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LOCARNO 2021 Cineasti del Presente

Francesco Montagner • Director of Brotherhood

“I wanted to have something that came close to what we would call magical realism”

by 

- The Italian filmmaker’s documentary tells the story of three brothers and their relationship with their severe father

Francesco Montagner  • Director of Brotherhood

With Brotherhood [+see also:
film review
trailer
interview: Francesco Montagner
film profile
]
, Italian director Francesco Montagner, who is based in the Czech Republic, presented at the Cineasti del Presente at the Locarno Film Festival a very intimate documentary about three brothers living in rural Bosnia. We talked to the director about his relationship with the protagonists and how he developed the concept of the film. 

Cineuropa: Where did the inspiration for the film come from?
Francesco Montagner: I saw a story on Italian television in 2015 about religious radicalism in the North East of Italy. There were also a few images about the family of my film and religious radicalism in Bosnia. I was very impressed by them. I wanted to learn more about the family and was very much interested in what it might be like to live with this kind of father. I wanted to observe the brothers and try to understand the role of religion in their social environment. After the story, I went there and met them. We fixed a few rules to start working together. The boys became more and more the main point of interest for me.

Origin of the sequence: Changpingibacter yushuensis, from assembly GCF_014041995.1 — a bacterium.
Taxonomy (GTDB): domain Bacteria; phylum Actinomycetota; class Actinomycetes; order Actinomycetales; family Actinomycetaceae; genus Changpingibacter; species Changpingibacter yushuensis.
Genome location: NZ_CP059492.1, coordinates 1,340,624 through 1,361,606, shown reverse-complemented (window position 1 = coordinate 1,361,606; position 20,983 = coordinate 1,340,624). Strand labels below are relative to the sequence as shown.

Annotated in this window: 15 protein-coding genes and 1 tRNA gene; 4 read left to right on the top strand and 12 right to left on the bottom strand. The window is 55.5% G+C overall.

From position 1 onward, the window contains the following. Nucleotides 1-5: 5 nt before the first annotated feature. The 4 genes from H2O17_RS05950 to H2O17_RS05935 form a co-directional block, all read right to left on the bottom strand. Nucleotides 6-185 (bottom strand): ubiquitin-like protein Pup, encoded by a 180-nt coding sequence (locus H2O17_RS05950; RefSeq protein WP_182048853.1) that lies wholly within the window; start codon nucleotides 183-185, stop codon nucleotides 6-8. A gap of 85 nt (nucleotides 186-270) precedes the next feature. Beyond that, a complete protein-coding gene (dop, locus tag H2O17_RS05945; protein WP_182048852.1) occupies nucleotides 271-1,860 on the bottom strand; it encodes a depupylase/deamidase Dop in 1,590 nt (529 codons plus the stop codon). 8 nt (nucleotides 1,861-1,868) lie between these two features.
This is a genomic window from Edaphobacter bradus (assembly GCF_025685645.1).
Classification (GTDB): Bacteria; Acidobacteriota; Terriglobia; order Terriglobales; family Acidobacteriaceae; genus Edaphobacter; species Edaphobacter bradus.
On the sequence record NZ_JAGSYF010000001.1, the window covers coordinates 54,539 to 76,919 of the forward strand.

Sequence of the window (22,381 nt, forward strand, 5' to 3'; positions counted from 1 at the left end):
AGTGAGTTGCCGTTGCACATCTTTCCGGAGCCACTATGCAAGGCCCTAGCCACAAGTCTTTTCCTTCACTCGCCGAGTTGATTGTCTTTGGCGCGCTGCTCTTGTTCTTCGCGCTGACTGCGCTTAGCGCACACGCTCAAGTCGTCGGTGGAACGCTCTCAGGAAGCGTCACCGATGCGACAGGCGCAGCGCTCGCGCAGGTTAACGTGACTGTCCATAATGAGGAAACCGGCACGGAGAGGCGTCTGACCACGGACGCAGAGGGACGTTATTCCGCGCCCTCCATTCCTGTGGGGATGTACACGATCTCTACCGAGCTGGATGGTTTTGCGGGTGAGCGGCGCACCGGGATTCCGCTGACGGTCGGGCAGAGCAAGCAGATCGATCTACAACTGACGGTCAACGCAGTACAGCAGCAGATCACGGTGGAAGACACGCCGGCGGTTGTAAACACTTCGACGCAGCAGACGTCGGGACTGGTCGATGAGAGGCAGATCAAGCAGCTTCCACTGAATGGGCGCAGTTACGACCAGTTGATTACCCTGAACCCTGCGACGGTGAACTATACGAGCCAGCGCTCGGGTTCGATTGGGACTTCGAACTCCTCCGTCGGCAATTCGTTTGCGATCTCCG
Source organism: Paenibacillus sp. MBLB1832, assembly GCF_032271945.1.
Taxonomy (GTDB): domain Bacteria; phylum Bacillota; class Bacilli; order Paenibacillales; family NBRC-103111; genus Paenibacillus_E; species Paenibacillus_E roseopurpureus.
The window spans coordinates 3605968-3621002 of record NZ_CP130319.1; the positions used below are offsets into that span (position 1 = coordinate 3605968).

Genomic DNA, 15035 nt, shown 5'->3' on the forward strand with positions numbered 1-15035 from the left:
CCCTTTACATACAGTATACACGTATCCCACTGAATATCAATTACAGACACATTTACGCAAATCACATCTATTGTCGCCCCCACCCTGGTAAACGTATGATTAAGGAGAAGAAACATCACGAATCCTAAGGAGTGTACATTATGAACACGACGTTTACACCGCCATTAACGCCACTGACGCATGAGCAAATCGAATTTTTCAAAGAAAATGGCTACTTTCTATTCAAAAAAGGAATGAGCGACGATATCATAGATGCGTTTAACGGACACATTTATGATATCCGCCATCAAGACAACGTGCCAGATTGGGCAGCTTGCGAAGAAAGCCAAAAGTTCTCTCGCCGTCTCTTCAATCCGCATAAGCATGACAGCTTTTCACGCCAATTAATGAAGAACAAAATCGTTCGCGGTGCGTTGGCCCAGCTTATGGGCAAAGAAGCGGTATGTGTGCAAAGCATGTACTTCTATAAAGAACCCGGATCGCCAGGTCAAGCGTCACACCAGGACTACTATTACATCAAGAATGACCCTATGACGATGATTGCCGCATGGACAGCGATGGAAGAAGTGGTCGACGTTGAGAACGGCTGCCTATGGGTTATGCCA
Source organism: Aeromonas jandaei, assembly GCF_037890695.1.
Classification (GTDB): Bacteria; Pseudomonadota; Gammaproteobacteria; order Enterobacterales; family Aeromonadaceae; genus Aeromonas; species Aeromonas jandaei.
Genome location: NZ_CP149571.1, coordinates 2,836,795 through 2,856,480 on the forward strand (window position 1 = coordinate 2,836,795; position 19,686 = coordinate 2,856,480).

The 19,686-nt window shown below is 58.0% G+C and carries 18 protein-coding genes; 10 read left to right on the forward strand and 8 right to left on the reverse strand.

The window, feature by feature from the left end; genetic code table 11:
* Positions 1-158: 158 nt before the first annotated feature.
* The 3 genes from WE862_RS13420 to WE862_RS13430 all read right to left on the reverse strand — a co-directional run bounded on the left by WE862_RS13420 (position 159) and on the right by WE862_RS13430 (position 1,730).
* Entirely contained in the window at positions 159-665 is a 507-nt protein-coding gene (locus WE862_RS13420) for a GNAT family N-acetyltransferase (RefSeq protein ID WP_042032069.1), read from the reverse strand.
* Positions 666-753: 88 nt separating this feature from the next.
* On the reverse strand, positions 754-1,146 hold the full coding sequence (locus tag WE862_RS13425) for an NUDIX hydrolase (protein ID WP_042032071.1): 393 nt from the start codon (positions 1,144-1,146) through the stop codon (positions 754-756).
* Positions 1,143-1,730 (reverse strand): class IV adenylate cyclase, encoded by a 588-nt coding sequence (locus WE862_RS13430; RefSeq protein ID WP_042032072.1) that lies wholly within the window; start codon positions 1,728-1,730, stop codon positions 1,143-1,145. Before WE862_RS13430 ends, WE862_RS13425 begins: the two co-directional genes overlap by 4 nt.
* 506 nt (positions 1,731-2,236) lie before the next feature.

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Was it difficult to approach the family?
It was of course firstly important to create a level of trust with them. I talked to each one of them individually. The characters as well as the crew had to get to know each other. The brothers are very humble and it was not difficult to convince them and to work with them. 

How did you work with the brothers to create this dynamic?
Actually, everything was there already. The only thing I had to do was create a frame to make them feel safe to express themselves. They are all relatively shy and in their environment, it's difficult to show feelings, since they make you appear weak. So I helped them legitimise some of their actions and reactions. This is particularly true for scenes like the outburst of one of the boys in the woods. He found a way to express what he was already feeling inside. I had to look for a way to make them open up. Everything is very honest. I had parts stylised for narrative reasons, but the feelings they show are not made up. The camera had something of a therapeutic function.

How did you develop the visual concept of the film?
I wanted to be as close to reality as possible. The photography needed to be simple, but I also wanted something poetic that would distinguish the film from a normal documentary. I wanted to have something that came close to what we would call magical realism. 

What is the most important thing you want to transmit with the film?
Living with such a father is something you carry with you your entire life. The film is about the transition to adulthood. But it’s different for each of the brothers, since they are all of a different age range. 

It seems you are depicting a vicious circle. The brothers talk about war, they play shooting games — war is very near to them.
Well, yes. And that isn’t only true about the topic of war, but also when it comes to the relationship between father and sons. The father is a very strong, authoritarian and somehow heroic figure. The process of taking distance from someone like that is very difficult. 

Where does the father stand with regards to his past in Syria, among radical religious fighters?
He is mostly proud of it, even though he tried to play down his responsibilities in front of some media, in order to influence his trial. 

How did he react during filming, and finally to the film itself?
He lost a bit of interest when he saw that we focused on the boys and not on him. But he accepted it, as long as we treated them with respect. There will surely be some scenes when he watches the film, he might not like what he sees. The boys say things about him that he might not be very happy to hear. 

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